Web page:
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Solitary Neutron Star Reveals Its True Colors

26 September 1997 8:00 pm
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Astronomers have taken their first direct look at a lone neutron star in visible light. Because they are normally found paired with other, much brighter stars, which complicate interpretation of their light spectra, or as twinkling radio or x-ray pulsars, these strange objects have been hard to study in detail. But in this week's issue of Nature, a team confirms finding a nonpulsing, lone example by observing the visible component of its light.

Neutron stars, which are the remains of large, old stars that have blown up in supernovae, are the most dense objects known to exist in the universe. Their exotic matter--a handful weighs as much as a fleet of battleships--is of great interest to astrophysicists, and several competing theories attempt to describe their composition and structure. But neutron stars are typically spotted as fluctuating sources of radio waves or x-rays emitted by particles caught in their magnetic fields, which makes it hard to observe their hot, glowing surfaces directly.

Frederick Walter and Lynn Matthews, of the State University of New York, Stony Brook, now confirm that a bright and steady x-ray source they first observed last year is a neutron star with a visible surface. When looking at the location of the x-ray source, called RX J185635-3754, with the Hubble Space Telescope, they saw a dim blue light that proved the source was a neutron star. "There's really nothing else, no [other] astronomical source that could account for it," says Matthews, as nothing else could be so x-ray bright while being so dim in visible light.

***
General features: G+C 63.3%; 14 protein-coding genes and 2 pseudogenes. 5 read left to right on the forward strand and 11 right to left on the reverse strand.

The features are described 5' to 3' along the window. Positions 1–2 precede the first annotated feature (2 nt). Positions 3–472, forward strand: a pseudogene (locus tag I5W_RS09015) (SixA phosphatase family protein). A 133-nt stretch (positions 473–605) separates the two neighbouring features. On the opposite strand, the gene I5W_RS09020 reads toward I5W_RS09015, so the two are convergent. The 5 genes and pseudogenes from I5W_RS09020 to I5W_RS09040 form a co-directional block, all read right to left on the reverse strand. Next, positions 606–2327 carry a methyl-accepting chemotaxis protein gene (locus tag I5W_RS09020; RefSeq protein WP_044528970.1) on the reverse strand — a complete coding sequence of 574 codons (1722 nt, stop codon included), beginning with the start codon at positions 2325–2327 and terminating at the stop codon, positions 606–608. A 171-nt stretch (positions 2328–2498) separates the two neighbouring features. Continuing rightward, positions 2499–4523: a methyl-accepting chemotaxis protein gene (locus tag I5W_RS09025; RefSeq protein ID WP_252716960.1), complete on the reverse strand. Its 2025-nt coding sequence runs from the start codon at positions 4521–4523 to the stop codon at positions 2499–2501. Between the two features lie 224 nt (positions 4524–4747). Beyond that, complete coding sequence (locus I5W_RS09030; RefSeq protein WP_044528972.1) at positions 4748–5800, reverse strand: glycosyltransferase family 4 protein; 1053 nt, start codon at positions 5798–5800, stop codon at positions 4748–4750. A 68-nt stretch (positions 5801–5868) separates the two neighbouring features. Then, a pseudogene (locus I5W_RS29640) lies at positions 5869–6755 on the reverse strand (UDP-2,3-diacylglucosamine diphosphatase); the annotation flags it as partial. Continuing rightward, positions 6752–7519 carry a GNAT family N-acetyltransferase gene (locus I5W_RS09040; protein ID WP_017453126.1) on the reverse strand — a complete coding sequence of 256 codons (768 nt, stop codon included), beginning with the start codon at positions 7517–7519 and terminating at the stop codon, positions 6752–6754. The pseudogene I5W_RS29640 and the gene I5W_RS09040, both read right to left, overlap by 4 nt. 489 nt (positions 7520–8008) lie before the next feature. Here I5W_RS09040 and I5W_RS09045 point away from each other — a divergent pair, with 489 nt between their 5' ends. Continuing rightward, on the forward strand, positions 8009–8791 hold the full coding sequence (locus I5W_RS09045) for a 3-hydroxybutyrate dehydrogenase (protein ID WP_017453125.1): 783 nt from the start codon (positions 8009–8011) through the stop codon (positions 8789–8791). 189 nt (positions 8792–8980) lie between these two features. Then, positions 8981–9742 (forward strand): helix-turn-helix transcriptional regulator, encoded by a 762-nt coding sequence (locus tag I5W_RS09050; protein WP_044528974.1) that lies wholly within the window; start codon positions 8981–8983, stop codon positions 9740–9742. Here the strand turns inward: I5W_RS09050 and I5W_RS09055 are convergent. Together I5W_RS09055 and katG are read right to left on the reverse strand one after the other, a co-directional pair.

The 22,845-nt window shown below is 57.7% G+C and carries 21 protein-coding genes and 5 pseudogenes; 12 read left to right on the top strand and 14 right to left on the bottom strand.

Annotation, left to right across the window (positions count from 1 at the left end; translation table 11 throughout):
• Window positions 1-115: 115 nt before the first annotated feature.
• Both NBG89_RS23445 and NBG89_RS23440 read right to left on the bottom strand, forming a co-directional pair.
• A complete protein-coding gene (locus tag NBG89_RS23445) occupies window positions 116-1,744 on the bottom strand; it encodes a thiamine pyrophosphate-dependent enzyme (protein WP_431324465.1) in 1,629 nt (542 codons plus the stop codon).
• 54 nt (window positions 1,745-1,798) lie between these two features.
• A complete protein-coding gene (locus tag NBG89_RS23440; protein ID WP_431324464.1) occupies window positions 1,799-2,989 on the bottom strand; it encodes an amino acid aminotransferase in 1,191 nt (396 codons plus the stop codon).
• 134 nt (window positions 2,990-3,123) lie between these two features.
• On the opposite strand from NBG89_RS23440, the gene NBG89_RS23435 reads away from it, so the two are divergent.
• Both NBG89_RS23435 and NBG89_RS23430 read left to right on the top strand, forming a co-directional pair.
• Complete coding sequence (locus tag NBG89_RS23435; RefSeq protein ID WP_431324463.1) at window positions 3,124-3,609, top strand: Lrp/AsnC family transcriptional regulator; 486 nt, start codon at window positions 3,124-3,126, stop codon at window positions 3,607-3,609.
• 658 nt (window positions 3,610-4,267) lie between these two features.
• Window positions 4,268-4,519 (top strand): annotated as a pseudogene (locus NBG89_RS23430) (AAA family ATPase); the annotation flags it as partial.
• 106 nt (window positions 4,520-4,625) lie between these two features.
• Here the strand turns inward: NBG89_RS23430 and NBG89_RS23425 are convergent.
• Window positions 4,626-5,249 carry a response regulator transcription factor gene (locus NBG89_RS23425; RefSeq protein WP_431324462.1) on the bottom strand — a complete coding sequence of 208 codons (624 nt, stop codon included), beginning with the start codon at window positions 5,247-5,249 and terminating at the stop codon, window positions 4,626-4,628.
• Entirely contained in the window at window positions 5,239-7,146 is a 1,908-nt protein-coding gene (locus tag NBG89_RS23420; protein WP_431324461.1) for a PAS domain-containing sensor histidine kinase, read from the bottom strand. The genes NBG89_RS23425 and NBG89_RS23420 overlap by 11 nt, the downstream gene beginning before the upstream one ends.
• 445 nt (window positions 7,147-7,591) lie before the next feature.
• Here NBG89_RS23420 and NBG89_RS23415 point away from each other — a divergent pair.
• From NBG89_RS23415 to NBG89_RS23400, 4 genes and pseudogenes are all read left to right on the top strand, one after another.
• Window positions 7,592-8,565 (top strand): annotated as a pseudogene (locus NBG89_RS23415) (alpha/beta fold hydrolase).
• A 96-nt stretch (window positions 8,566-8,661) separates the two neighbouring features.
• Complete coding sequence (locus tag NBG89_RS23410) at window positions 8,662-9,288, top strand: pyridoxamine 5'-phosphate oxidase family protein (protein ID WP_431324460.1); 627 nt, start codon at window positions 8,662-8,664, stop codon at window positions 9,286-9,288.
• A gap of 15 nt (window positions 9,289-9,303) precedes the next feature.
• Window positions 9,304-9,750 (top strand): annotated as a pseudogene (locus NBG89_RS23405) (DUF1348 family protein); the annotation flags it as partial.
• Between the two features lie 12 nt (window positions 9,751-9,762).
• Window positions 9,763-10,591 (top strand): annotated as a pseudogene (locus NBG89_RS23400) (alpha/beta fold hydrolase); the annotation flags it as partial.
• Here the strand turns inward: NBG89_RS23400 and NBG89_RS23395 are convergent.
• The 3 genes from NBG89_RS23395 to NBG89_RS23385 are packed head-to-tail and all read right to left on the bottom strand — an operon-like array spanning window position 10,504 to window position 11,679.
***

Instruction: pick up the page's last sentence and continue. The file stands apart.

Because the star is in front of a relatively close gas cloud, whose distance from us is known, Walter and Matthews could set an upper limit on the star's distance, and they guessed its maximum possible size based on that distance and the amount of light from its glowing surface that reaches Earth. They estimate it to be no bigger than 28 kilometers across, although it has more mass than the sun. If the expected, more precise distance measurements put the star much closer than the cloud, the star's diameter estimate will be significantly smaller, challenging some current neutron star models.

Astrophysicist Adam Burrows, of the University of Arizona, Tucson, says that if scientists are to understand neutron stars in as much detail as they do ordinary stars, radiation from a star's surface must be observed cleanly. "This is nice, new progress in a subject that has been in need of this type of data for a long time," he says.

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